Char Siu Burger (Gua Bao)

Char Siu Burger (Gua Bao)
Ingredients

1 packet of of dry yeast
100g sugar
200ml milk (or water)
400g dumpling flour (Vinh Thuan Bot Banh Bao)
1 tbsp cooking oil
hoisin sauce
char siu
romaine lettuce
cilantro
sesame seeds

Directions

1. Pour sugar into a large bowl of milk or water (we did half milk and half water) and stir. Combine yeast into mixture and wait for a minute.
2. Slowly add flour into the mixture to combine.
3. Knead the dough for 10 minutes and then add cooking oil before kneading for another 10 minutes.
4. Saran wrap bowl or put a towel over it and leave it in a warm place for an hour to let the dough rise. You can slightly oil up the inside of the bowl to make sure it doesn’t stick after it rises.
5. Divide the dough into 8 balls and flatten then slightly into an oval shape. Put a piece of wax paper on half of the circle and lightly fold the other side over it to sandwich the paper.
6. Steam buns with 2 tbsp of vinegar in the water to keep buns white. Steam for 10-15 minutes.
7. Take out the wax paper after it’s done and spread some hoisin sauce inside. Place the lettuce and cilantro inside and place char siu into the bao last and sprinkle some sesame seeds on top.

After my trip to Vancouver, we were craving the char siu burger we had. So we thought that we’d try out hands at making our own. Josh didn’t want to use pork belly, which is usually the cut used in these burgers. We decided to use char siu (Chinese BBQ pork) for the recipe instead.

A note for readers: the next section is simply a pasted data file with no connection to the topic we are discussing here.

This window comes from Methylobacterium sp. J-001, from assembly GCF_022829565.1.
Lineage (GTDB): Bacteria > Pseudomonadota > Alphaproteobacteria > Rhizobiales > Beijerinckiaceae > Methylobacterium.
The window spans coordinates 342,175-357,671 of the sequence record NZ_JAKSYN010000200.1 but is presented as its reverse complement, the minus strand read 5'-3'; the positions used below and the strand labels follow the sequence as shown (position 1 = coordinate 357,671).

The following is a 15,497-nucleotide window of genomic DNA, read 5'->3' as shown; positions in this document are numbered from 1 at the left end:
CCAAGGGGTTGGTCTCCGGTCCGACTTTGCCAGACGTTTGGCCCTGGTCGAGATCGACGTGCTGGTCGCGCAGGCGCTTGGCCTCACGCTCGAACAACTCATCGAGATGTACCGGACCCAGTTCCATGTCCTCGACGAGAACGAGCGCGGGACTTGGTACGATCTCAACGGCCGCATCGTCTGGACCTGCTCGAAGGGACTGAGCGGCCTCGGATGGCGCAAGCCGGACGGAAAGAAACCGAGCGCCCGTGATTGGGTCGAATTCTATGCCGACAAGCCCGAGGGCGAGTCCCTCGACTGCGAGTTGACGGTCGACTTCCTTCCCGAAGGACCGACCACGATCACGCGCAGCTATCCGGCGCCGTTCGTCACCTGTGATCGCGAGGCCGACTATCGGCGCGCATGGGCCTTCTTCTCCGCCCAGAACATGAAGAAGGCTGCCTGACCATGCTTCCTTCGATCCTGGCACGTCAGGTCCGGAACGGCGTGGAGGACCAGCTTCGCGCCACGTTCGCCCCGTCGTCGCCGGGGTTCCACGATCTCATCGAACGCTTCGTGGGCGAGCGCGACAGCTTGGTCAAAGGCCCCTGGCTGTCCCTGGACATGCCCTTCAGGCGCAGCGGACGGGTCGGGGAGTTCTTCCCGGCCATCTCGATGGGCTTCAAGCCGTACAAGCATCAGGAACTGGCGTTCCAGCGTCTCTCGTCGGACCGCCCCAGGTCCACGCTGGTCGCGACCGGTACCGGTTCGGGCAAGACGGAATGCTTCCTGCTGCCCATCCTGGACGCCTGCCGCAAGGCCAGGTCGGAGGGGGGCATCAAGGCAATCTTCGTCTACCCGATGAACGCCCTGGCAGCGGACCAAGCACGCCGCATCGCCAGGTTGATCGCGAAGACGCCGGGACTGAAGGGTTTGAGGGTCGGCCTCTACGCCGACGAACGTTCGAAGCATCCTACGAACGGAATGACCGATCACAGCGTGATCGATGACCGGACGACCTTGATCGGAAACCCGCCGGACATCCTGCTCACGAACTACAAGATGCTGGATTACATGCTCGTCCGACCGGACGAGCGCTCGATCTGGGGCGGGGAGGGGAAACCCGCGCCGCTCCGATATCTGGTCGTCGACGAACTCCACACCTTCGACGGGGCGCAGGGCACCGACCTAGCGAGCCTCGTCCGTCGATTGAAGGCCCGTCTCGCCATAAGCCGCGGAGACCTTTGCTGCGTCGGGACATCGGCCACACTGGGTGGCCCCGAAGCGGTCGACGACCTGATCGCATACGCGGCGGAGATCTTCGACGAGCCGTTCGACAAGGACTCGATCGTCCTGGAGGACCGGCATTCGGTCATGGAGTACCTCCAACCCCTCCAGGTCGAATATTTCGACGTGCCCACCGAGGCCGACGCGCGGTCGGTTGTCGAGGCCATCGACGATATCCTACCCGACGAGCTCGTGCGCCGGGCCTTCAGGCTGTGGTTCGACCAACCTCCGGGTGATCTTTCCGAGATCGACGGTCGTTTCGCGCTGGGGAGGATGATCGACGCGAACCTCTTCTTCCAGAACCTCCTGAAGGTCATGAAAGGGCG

In all honesty, the recipe doesn’t take that long to make. It is, however, a bit more time-consuming than the usual recipes I’ve put up. Unfortunately, my city doesn’t have such a wide array of restaurants, so we do not have these types of burgers as readily available as Vancouver. No choice but to make it!

The recipe I posted is actually based off of the directions on the package of flour we used. The brand is Vinh Thuan and the flour is Bot Banh Bao. If you buy another brand, I encourage you to use their directions instead since it might differ.

This is definitely best eaten as soon as your bao is freshly steamed. The soft, warm bun combined with the ingredients is delicious. The bao in itself is pretty bland. It has a very light sweetness, but that couples nicely with the saltiness of the meat and the sauce. Japanese char siu (pork belly) can be really salty so having the bun be salty would be too much.

I recommend you to experiment with the flavours and put what you like inside. I think some cucumbers would be nice and if I made it again, I would prefer to have the pork belly instead. But.. I like fat food like that LOL. But seriously, some grilled pork belly cooked with some sweet soy sauce?! We also mixed our sauce with some hot sauce. We like things with a bit of spice haha!

Japanese Fashion Magazines November 2014

I thought I’d offer up some download links to Japanese fashion magazines to whoever is interested! These are for the November issues. I’ll be adding more as it becomes available : )

To download, click the cover of the magazine you would like. Enter in the password listed underneath the covers on this page. Click the download button that says “下载” (beside the blue button).


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mini: krps || AneCan: 6x0y || Precious: azxq


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